While spending years attempting to return home, marooned Space Ranger Buzz Lightyear encounters an army of ruthless robots commanded by Zurg who are attempting to steal his fuel source.
Buzz Lightyear is one of Pixar’s most iconic creations, part of the double act (with Woody) that launched the animation studio with ‘Toy Story’ back in the mid-90s. ‘Toy Story 2’ and ‘Toy Story 3’ followed to critical acclaim, but by ‘Toy Story 4’ it felt as if the studio was stretching to justify another movie about its most marketable concept, especially after such a strong and seemingly definitive ending in ‘Toy Story 3’. That brings us to ‘Lightyear’, a film that attempts to tell the origin story of the character that would become the Buzz Lightyear toy, taking us full circle to why Andy was so excited to receive his new Buzz toy at the very beginning of the series.
The plot of the film centres on Buzz in his early days as a space ranger in Star Command, where a mission to a far away planet leads him and his crew to get stranded, requiring them to find a way home whilst confronting the villainous Zurg, who we first met in ‘Toy Story 2’. Despite some initial confusion from actor Chris Evans (who voices Buzz in the place of Tim Allen), this isn’t the story of ‘Buzz Lightyear’ the person, but of the film that was supposedly Andy’s favourite film as a child within the ‘Toy Story’ universe. Like all Pixar movies it looks brilliant and the animation is of the highest quality, but it matters little when the story is so safe, mundane and ultimately unnecessary. It manages to take one of Pixar’s most enjoyable characters and remove a lot of what made him fun, stranding him in a movie as desolate as the hostile planet Buzz and his crew spend much of this movie on.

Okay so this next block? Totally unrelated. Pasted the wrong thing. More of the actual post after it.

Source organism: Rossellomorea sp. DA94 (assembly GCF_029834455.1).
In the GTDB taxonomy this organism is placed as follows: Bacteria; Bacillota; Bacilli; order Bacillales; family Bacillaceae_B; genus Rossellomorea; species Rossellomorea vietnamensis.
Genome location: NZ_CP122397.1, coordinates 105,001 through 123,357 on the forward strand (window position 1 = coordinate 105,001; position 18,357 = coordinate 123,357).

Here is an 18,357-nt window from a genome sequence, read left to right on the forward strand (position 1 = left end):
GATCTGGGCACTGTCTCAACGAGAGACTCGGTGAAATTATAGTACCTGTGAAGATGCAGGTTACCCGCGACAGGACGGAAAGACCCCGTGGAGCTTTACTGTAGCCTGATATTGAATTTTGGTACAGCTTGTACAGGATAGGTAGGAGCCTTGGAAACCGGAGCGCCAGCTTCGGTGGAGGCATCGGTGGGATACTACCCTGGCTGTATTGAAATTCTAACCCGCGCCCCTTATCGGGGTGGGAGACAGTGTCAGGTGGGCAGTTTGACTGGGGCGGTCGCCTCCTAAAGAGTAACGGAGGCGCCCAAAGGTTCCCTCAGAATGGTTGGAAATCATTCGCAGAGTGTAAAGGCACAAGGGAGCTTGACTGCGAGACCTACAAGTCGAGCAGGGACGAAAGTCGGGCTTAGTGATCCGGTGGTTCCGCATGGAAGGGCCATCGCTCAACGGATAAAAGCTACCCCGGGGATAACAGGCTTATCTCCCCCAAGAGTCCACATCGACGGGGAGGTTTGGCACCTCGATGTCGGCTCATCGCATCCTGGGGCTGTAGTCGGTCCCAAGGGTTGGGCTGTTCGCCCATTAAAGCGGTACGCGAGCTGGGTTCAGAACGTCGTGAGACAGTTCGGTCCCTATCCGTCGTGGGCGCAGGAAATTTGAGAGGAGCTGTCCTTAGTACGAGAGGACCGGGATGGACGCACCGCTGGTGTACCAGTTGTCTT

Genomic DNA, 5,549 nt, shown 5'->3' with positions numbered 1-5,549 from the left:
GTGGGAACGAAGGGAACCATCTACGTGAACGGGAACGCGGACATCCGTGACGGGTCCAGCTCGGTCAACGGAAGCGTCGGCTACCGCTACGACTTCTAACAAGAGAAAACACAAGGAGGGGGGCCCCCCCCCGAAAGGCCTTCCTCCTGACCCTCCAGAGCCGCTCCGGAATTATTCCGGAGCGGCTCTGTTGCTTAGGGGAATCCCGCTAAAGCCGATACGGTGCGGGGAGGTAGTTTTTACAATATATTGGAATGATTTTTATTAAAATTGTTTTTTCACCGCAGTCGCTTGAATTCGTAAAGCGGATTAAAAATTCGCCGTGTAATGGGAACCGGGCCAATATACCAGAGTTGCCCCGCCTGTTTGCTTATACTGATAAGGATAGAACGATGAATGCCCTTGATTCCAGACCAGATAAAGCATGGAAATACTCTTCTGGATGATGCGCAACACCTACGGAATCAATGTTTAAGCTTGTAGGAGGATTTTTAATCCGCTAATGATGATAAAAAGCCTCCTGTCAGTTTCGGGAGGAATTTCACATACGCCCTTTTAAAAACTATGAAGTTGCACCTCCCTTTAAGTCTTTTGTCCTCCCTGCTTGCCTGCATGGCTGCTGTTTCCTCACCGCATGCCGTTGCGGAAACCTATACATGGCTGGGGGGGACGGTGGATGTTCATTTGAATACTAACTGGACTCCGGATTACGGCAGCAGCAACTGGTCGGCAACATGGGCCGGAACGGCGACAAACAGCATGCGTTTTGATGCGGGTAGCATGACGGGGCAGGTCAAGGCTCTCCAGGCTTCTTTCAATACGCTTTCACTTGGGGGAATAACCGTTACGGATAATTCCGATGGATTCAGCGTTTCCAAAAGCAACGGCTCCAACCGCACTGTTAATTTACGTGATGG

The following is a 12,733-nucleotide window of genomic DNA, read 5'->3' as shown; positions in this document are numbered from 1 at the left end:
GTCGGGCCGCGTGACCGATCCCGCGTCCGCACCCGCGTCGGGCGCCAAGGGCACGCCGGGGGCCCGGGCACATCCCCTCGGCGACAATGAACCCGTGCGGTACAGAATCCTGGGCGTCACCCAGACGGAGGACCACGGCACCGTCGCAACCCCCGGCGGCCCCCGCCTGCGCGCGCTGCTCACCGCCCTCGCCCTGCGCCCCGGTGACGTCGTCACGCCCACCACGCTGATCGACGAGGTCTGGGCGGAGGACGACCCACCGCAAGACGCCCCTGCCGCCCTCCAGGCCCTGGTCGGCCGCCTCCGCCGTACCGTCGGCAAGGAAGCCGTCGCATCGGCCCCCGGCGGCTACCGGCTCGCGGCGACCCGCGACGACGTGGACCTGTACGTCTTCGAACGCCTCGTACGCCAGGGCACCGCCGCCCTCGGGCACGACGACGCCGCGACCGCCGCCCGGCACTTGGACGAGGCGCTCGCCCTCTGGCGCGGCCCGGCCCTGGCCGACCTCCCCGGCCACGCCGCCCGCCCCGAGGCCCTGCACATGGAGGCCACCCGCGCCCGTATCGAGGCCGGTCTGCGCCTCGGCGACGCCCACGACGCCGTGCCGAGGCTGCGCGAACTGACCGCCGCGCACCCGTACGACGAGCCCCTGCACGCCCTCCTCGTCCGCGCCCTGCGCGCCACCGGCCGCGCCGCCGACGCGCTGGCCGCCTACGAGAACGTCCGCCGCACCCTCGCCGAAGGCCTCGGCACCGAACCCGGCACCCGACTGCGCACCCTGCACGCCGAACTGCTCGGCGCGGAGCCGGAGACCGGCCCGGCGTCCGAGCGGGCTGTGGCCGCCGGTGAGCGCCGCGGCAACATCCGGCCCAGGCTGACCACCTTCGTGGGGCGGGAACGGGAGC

Sequels have been a core part of the Pixar canon since the beginning and a large number of their most successful films have had them, but this is perhaps the first that feels like a truly lazy cash in, as opposed to a evolution of the characters and stories introduced in earlier films. It is comfortably one of Pixar’s weakest films, and feels more akin to the types of bog standard movies Disney was churning out in their barren periods. Sadly, for perhaps the first time in their 30 year history, it appears that Pixar may have reached this point too. At their best, Pixar make clever, subtle and smart movies that appeal to both adults and children, whereas I’m not sure this will even resonate that strongly with kids. It’ll still make a lot of money and probably even more in merchandising, and perhaps that’s OK, but Pixar always seemed to be striving for something greater than just churning out lazy sequels with little new to say, but disappointingly we may have reached this point with ‘Lightyear’ the clearest case study yet.
Directed By: Angus MacLane
Starring: Chris Evans, Keke Palmer, Peter Sohn, Taika Waititi, Dale Soules, James Brolin, Uzo Aduba, Isiah Whitlock Jr. and Bill Hader